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A Disquisition on greed in politics, Part 2: Examples of greed in Alabama politics

Samuel McLure

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By Sam McLure
Alabama Political Reporter

Politics is No Place for the Invisible Hand of Capitalism

In the early 20th century, G.K. Chesterton responded to a newspaper inquiry which asked readers to send in answers to a pressing question: “What is wrong with the world?”  Chesterton’s write-in response was, “Dear Sir: Regarding your article ‘What’s Wrong with the World?’ I am. Yours truly, G.K. Chesterton.”

Any analysis of greed in politics must start with this kind of humility.  We must acknowledge that the test of influence is far more perilous than the test of obscurity. With more power comes more opportunity for greed – more opportunity to use our position and influence to promote ourselves to the detriment of our neighbor.

This accurate self-assessment, is, in-part, what drove the founders of our government to establish safeguards to prevent too great a consolidation of governmental prowess. No man is up to the task of absolute power. In an ideal world, everyone would be as reluctant to acquire power as George Washington, who had to be begged into the Presidency. But, we do not live in an ideal world. We live in a very fallen world. Thus, in 2017 we must accurately diagnose occurrences of greed in politics and consider how to restrain the opportunity for acting on it, just as the founders of America did in 1776.

In our Introduction with Mr. Blue Suit, we explored a satirical analogy of greed in politics; and  in Part I, we highlighted Sen. Calhoun’s observation that, behind the scenes of both political parties, there is a group of “active politicians”, controlled by greed, with whom “a regard for principle or this or that line of policy is a mere pretext. They’re perfectly indifferent to either and their whole effort is to make up on both sides such issues as they may think for the time the most popular, regardless of truth or consequences.”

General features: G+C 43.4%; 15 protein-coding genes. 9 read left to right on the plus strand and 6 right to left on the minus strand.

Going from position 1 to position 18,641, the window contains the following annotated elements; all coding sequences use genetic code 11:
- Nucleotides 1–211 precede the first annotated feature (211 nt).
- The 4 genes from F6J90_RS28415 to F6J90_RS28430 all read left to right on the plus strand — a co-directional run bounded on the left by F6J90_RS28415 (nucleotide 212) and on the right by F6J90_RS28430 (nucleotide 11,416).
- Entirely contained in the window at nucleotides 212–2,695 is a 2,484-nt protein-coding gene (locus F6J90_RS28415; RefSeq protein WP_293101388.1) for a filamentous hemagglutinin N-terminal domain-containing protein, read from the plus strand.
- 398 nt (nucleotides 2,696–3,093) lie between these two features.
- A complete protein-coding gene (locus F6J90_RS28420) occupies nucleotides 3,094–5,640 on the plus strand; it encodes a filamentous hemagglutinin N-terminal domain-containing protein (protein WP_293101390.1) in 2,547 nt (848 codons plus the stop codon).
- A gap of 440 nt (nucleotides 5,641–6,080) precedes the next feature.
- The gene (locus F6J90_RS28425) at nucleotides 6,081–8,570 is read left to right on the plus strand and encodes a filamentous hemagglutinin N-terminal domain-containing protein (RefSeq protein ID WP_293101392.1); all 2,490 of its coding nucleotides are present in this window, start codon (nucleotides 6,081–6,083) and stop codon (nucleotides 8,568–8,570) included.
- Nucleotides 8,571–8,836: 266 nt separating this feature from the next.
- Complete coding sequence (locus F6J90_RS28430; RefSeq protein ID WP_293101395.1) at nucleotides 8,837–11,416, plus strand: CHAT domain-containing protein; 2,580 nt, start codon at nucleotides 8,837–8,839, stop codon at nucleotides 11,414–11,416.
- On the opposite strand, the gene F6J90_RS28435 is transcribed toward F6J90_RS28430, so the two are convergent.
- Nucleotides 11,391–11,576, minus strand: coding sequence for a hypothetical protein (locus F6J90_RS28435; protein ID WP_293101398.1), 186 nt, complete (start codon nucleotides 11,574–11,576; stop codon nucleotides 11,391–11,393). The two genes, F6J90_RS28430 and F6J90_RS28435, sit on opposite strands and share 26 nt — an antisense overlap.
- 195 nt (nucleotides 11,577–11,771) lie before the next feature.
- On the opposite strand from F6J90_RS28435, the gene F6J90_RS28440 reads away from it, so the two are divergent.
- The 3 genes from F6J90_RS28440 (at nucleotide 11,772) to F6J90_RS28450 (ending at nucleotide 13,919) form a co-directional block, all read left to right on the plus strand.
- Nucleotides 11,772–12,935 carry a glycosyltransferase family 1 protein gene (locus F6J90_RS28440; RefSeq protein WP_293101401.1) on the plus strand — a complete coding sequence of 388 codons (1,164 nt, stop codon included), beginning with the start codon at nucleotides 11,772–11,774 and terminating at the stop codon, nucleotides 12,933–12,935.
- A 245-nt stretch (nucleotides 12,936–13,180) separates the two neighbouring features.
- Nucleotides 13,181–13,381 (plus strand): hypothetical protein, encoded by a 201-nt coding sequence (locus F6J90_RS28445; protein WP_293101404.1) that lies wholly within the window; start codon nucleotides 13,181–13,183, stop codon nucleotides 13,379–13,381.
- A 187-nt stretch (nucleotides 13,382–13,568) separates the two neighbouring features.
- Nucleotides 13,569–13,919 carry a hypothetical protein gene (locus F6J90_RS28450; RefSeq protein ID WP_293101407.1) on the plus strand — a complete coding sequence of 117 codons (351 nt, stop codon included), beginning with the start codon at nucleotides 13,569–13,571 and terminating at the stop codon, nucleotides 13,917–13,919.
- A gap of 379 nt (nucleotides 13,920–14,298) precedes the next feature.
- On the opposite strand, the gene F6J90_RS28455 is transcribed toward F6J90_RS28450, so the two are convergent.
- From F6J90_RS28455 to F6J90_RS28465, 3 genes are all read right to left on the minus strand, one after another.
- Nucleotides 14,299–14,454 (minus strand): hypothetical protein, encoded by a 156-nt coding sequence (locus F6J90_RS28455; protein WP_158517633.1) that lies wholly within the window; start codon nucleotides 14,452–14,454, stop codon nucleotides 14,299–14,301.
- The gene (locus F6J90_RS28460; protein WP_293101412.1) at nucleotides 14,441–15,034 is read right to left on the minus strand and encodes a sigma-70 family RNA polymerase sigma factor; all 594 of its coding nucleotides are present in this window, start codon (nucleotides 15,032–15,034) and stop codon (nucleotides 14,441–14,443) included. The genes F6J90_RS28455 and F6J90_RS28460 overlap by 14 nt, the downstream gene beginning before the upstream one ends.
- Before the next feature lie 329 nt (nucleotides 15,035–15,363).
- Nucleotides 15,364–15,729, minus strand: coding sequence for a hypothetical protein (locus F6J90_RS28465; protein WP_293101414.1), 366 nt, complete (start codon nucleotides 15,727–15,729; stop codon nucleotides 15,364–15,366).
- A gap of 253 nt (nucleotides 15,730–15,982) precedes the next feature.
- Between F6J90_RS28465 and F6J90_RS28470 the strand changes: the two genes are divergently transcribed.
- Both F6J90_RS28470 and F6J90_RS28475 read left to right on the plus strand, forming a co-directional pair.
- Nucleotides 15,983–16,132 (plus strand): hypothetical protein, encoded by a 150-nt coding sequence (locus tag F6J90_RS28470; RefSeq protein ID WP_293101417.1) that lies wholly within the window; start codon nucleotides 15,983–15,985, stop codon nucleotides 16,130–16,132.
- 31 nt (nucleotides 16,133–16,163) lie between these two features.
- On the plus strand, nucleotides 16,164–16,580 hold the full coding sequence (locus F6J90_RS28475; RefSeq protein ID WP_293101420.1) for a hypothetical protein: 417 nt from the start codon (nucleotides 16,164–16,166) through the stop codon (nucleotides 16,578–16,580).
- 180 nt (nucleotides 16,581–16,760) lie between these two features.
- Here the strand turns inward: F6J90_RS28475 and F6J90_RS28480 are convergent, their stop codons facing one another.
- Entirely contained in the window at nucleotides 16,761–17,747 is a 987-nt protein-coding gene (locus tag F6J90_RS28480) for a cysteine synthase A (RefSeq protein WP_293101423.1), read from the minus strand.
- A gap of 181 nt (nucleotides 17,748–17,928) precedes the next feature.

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Sen. Calhoun also observed “that our whole system is rapidly becoming a mere money-making concern to those who have the control of it.” And that “every feeling of patriotism is rapidly sinking into a universal spirit of [greed].”

On this point I must disagree with Sen. Calhoun; he could have benefited from a little more historical perspective.  The American governmental system was not “rapidly becoming” consumed with and controlled by greed. On the contrary, this has always been the bent of government.  As long as fallen men and women have the reigns of power, the most difficult questions of proper governing will revolve around how to restrain vicious greed in politics.

Adam Smith, Wealth of Nations 

The same year the American Declaration of Independence was submitted to the Crown, Adam Smith submitted his treatise to the world, An Inquiry into the Nature and Causes of the Wealth of Nations.  The notion of capitalism’s “Invisible Hand” and the great benefits of free trade between countries are some of the more conspicuous attributes of Smith’s work.

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A less known attribute is Smith’s disdain for business-conglomerate-interests which tend to control governments for their own greedy interests, in violation of the free market, and to the detriment of the community.

“[T]he cruelest of our revenue laws . . . are mild and gentle, in comparison to some of those which the clamour of our merchants and manufacturers has extorted from the legislature, for the support of their own absurd and oppressive monopolies. Like the laws of Draco, these laws may be said to be all written in blood.”

“The capricious ambition of kings and ministers has not, during the present century, been more fatal to the repose of Europe, than the impertinent jealousy of merchants and manufactures.

It is the industry which is carried on for the benefit of the rich and the powerful, that is principally encouraged by our mercantile system. That which is carried on for the benefit of the poor and the indigent is too often either neglected or oppressed.”

Where do we find greed in Alabama Politics?

The examples of greed in Alabama politics are as ubiquitous as the aroma of peanuts in the Wiregrass. We need look no further than Oliver Robinson, Luther Strange, Mike Hubbard, or Blue Cross Blue Shield of Alabama’s monopoly on health insurance.

The atrocities of greed are grievous regardless of party affiliation. No five year old dreams of growing up to be a greedy bastard.  Children dream of being pure-hearted superheroes, or talented athletes, or kind and beautiful princesses.  Greed perverts the good intentions of our hearts in small and great ways every day.  It is thus incumbent upon those endowed with the public trust, our elected officials, to rigorously and daily subject themselves to the highest levels of scrutiny.

Lobbying for “Business Interests” to the Detriment of the Community